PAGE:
GREENFIELD – Parents joined with their children in hands-on math and science projects, gaining perspective on how they can do more at home at a recent event.
Greenfield Intermediate School recently hosted a STEM Night earlier this month, bringing adults and children together to explore science, technology, engineering, math – plus a little art.
“We want our parents to know we’re here for them, we’re here for kids,” said Susan Hillman, instructional coach for the school.
This is the second family night for the school this school year, and more are on the way.
“We had done a family reading event in the fall and had great turnout as far as families, and it was a great evening, so we decided we wanted to do a math and STEM night in the spring,” Hillman said.
From building a space needle with toothpicks and marshmallows, to multiplication war, to a “Starry Night”-inspired art project, Hillman said the event was designed to help show families how to work with their children at home through fun and creative activities.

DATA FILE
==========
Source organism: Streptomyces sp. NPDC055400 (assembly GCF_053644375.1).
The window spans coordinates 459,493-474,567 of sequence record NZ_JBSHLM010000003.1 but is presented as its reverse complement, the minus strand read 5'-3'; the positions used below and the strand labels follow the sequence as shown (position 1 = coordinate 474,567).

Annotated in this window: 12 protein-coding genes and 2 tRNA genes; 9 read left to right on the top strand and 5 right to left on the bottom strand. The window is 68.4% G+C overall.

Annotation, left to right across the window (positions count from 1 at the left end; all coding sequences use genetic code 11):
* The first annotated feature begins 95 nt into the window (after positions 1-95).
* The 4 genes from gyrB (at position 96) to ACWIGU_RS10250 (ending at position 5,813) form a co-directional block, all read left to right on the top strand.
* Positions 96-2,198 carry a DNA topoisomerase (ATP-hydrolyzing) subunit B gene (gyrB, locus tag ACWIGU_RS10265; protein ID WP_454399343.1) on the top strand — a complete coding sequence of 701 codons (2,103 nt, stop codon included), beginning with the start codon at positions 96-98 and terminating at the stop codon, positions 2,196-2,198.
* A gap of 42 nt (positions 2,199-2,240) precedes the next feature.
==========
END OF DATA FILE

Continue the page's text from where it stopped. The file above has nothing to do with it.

Parents may be used to knowing one method of solving a math problem, for example, but now students are encouraged to come to an answer in multiple ways and explain how they arrived at the answer. And since G-C teachers are in the process of reviewing math practices and adopting curriculum, she said it’s important to bring families into the discussion and let them know how to answer questions or try new methods at home.
“In the future, careers like math and science are going to be really important for the kids,” she added.
The event also brought in the Greenfield-Central School Foundation, which distributed take-home building kits from The Home Depot. The Hancock County Public Library participated as well.
“Our station let students explore the International Space Station using our virtual reality goggles,” said Youth Services Librarian Jenny Cecil-Jessie in an email. “We brought information highlighting some of our library resources including video games, books and digital resources like Brainfuse, a free tutoring service.”
Snacks and the photo booth are always hits at these events, Hillman added. In the future, GIS plans to continue with family nights focused on reading and STEM, but also add a writing night.
“I think people are hungry for it right now because of the isolation with COVID, and parents are always asking, ‘How can I help my child at home? ‘What can I do at home to enrich what they do here at school?’” Hillman said.